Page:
When our remarks threaten institutions of state and the work they do, we should be concerned as citizens of this great country.
A certain Simon Ayamga has been arrested for threatening to torch the Supreme Court and making remarks contemptuous of the apex court. His threat follows his angst against the judges sitting on the 2020 Election Petition.
He had the guts to post his obnoxious opinion on social media. If his goal was to have many read the stuff, he succeeded in doing so. He was however not spared vitriolic from the many decent persons who love their country and understand the implications of a failed state in which the rule of law is nonexistent.
A functioning state is one whose institutions are able to discharge their constitutional obligations without threats, which is what Ghana is.
We are unable to reproduce the nonsense he posted on social media except to point out that it was repugnant.
We cannot believe it that he issued such a threat and did not expect to be arrested and charged accordingly for the relevant law he has infringed upon.
Even as he enjoyed the infamy, we doubt if his friends queried him for going too far in his remarks.
The relevant security agency would have been shirking in its responsibility had the suspect not been picked up for questioning.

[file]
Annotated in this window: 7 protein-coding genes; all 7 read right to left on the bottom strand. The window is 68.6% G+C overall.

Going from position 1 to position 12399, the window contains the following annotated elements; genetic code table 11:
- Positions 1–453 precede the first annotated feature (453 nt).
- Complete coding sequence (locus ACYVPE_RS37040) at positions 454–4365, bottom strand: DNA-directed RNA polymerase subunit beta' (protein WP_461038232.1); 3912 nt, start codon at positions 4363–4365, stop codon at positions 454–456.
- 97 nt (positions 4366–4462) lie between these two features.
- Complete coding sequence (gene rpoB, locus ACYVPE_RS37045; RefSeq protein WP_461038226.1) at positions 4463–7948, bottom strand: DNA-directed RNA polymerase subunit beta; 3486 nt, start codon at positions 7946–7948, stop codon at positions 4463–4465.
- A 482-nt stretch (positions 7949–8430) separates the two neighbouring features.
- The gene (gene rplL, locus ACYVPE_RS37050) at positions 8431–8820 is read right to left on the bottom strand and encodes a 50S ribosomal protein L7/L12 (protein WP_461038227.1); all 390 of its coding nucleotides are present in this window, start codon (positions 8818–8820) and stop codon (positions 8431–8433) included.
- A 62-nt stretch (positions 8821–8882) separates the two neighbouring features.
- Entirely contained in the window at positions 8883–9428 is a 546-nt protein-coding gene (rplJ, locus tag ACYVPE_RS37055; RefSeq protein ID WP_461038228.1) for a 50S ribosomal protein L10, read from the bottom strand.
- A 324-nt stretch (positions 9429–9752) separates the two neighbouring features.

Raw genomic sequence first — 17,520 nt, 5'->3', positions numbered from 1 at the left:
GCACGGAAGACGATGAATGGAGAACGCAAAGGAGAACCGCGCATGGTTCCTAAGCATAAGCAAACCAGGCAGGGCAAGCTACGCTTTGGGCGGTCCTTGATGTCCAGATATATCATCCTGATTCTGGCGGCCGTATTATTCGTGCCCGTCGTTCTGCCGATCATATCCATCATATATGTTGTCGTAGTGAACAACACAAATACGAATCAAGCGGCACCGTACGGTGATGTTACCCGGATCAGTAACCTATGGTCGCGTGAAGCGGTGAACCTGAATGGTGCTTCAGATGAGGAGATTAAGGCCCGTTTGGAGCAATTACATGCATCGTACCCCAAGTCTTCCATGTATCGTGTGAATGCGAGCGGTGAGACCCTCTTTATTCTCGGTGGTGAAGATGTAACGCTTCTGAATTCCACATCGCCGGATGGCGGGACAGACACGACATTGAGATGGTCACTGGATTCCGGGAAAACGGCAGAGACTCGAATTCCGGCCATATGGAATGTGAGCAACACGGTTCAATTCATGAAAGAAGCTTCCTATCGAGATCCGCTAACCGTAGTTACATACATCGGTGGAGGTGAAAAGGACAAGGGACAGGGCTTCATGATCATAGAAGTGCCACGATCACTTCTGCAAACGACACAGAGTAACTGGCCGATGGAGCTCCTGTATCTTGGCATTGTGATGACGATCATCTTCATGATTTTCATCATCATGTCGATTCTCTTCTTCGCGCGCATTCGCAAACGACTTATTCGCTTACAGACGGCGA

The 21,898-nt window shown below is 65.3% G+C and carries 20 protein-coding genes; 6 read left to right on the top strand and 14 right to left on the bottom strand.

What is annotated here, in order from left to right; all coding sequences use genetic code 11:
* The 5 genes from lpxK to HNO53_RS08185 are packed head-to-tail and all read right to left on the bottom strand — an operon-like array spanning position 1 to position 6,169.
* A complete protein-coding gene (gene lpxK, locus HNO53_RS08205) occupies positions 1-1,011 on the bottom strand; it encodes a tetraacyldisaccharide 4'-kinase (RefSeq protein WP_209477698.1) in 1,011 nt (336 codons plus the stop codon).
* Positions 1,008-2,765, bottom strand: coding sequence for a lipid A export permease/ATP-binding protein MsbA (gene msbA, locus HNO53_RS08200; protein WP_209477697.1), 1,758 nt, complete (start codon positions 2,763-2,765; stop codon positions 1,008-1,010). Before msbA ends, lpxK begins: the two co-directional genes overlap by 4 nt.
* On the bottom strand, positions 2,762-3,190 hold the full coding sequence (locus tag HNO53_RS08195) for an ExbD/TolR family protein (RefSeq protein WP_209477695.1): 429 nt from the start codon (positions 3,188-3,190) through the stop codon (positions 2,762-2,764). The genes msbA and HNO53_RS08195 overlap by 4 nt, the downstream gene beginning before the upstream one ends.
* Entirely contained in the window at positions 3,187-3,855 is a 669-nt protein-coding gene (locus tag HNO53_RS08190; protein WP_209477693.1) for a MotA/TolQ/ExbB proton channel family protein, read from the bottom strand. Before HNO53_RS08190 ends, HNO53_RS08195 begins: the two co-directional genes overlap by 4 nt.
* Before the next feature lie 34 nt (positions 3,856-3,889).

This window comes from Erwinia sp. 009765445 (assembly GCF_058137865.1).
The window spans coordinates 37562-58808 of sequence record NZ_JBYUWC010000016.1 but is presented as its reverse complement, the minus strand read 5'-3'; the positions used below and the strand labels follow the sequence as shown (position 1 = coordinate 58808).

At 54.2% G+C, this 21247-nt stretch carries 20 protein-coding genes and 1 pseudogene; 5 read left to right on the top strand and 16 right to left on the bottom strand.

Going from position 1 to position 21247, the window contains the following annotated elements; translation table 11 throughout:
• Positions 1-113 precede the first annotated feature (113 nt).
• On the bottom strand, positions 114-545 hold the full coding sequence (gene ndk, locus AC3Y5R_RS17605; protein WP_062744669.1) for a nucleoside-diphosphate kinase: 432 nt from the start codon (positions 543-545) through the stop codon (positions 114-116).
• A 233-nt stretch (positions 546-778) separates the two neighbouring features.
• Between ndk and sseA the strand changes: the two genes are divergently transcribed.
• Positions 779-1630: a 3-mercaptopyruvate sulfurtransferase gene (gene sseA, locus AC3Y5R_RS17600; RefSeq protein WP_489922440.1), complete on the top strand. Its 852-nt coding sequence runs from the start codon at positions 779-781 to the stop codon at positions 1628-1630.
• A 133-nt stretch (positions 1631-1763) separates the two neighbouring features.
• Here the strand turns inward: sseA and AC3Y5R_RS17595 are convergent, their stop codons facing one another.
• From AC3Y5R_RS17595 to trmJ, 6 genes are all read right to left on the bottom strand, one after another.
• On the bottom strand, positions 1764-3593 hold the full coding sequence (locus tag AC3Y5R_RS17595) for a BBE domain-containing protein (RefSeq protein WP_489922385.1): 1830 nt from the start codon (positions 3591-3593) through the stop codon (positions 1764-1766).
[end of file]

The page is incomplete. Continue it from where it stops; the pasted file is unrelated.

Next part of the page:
Stretching the freedom of expression to such levels of contempt, smacks of ignorance and crass irresponsibility on the part of their originators.
Now that he is assisting in investigations, there is relief among those of us who believe in the institutions of state and abhor criminal remarks which compromise our values.
There are better ways of becoming heroes. Certainly, the suspect would learn lessons which would prepare him to become a decent citizen when he is charged and prosecuted.
Even as we digest the import of his filthy remarks, we are being confronted with calls for his release.
Such so-called Good Samaritans would not scold the suspects at the time they were spewing the toxic remarks but would spring up from their abodes asking for mercy for their colleagues.
The Tertiary Education Institution Network (TEIN) of the opposition NDC at KNUST has apologised and demanded his release because mid-semester exams in which he must partake is due in a fortnight. Had the TEIN queried him at the time he misbehaved, its apology would have made sense and convincing.
His mother too is reported to have joined in the calls for his release. It is our take that she be told the threats he issued on the Supreme Court and the implications thereof.
If only Simon Ayamga had followed the story of the so-called pastor who was arrested for passing inappropriate remarks and found to be in possession of Indian hemp, he would have been refined in his remarks and avoided the murky situation he now finds himself in.
The law is clear about such matters. It is our position that henceforth those who cross the red line of decency should be made to face the full rigours of the law. The rarity of such reactions from the law enforcement agencies has not provided the necessary deterrence in the Ghanaian society.